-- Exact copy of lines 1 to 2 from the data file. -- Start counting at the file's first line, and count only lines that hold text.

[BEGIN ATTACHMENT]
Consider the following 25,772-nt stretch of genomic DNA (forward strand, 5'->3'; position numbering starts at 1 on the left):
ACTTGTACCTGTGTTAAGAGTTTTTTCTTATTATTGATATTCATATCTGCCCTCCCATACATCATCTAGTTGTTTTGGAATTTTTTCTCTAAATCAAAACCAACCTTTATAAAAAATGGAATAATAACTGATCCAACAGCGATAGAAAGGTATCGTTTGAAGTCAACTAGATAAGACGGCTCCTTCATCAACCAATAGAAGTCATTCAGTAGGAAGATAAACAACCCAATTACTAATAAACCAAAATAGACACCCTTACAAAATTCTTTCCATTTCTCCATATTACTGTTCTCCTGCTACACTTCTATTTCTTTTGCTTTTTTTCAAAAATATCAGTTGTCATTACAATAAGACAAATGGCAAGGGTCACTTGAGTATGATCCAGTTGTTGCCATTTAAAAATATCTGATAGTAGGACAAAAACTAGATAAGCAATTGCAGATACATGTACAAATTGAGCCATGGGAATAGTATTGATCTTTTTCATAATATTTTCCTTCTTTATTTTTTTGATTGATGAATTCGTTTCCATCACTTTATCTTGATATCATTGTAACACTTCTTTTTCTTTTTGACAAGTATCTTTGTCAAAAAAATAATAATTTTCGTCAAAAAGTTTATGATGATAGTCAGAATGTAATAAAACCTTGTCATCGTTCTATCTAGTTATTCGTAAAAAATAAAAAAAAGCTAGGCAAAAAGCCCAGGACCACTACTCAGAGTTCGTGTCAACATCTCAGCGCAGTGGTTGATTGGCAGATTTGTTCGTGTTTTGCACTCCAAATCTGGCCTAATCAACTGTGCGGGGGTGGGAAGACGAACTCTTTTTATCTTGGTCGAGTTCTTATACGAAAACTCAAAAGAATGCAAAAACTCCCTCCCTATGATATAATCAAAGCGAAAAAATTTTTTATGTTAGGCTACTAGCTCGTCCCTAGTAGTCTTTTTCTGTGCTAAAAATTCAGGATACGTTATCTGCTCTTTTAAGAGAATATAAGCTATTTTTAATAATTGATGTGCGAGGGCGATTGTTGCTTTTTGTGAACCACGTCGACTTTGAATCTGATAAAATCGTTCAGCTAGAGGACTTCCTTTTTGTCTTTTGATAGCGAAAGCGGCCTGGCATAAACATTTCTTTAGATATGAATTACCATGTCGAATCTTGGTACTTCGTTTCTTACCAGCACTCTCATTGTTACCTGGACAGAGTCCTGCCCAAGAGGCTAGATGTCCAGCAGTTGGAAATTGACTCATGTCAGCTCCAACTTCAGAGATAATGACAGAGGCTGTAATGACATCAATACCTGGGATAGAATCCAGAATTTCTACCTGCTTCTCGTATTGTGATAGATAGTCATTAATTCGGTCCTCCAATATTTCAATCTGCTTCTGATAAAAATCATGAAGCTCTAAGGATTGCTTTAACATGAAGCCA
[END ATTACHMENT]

Consider the following 25,772-nt stretch of genomic DNA (forward strand, 5'->3'; position numbering starts at 1 on the left):
ACTTGTACCTGTGTTAAGAGTTTTTTCTTATTATTGATATTCATATCTGCCCTCCCATACATCATCTAGTTGTTTTGGAATTTTTTCTCTAAATCAAAACCAACCTTTATAAAAAATGGAATAATAACTGATCCAACAGCGATAGAAAGGTATCGTTTGAAGTCAACTAGATAAGACGGCTCCTTCATCAACCAATAGAAGTCATTCAGTAGGAAGATAAACAACCCAATTACTAATAAACCAAAATAGACACCCTTACAAAATTCTTTCCATTTCTCCATATTACTGTTCTCCTGCTACACTTCTATTTCTTTTGCTTTTTTTCAAAAATATCAGTTGTCATTACAATAAGACAAATGGCAAGGGTCACTTGAGTATGATCCAGTTGTTGCCATTTAAAAATATCTGATAGTAGGACAAAAACTAGATAAGCAATTGCAGATACATGTACAAATTGAGCCATGGGAATAGTATTGATCTTTTTCATAATATTTTCCTTCTTTATTTTTTTGATTGATGAATTCGTTTCCATCACTTTATCTTGATATCATTGTAACACTTCTTTTTCTTTTTGACAAGTATCTTTGTCAAAAAAATAATAATTTTCGTCAAAAAGTTTATGATGATAGTCAGAATGTAATAAAACCTTGTCATCGTTCTATCTAGTTATTCGTAAAAAATAAAAAAAAGCTAGGCAAAAAGCCCAGGACCACTACTCAGAGTTCGTGTCAACATCTCAGCGCAGTGGTTGATTGGCAGATTTGTTCGTGTTTTGCACTCCAAATCTGGCCTAATCAACTGTGCGGGGGTGGGAAGACGAACTCTTTTTATCTTGGTCGAGTTCTTATACGAAAACTCAAAAGAATGCAAAAACTCCCTCCCTATGATATAATCAAAGCGAAAAAATTTTTTATGTTAGGCTACTAGCTCGTCCCTAGTAGTCTTTTTCTGTGCTAAAAATTCAGGATACGTTATCTGCTCTTTTAAGAGAATATAAGCTATTTTTAATAATTGATGTGCGAGGGCGATTGTTGCTTTTTGTGAACCACGTCGACTTTGAATCTGATAAAATCGTTCAGCTAGAGGACTTCCTTTTTGTCTTTTGATAGCGAAAGCGGCCTGGCATAAACATTTCTTTAGATATGAATTACCATGTCGAATCTTGGTACTTCGTTTCTTACCAGCACTCTCATTGTTACCTGGACAGAGTCCTGCCCAAGAGGCTAGATGTCCAGCAGTTGGAAATTGACTCATGTCAGCTCCAACTTCAGAGATAATGACAGAGGCTGTAATGACATCAATACCTGGGATAGAATCCAGAATTTCTACCTGCTTCTCGTATTGTGATAGATAGTCATTAATTCGGTCCTCCAATATTTCAATCTGCTTCTGATAAAAATCATGAAGCTCTAAGGATTGCTTTAACATGAAGCCA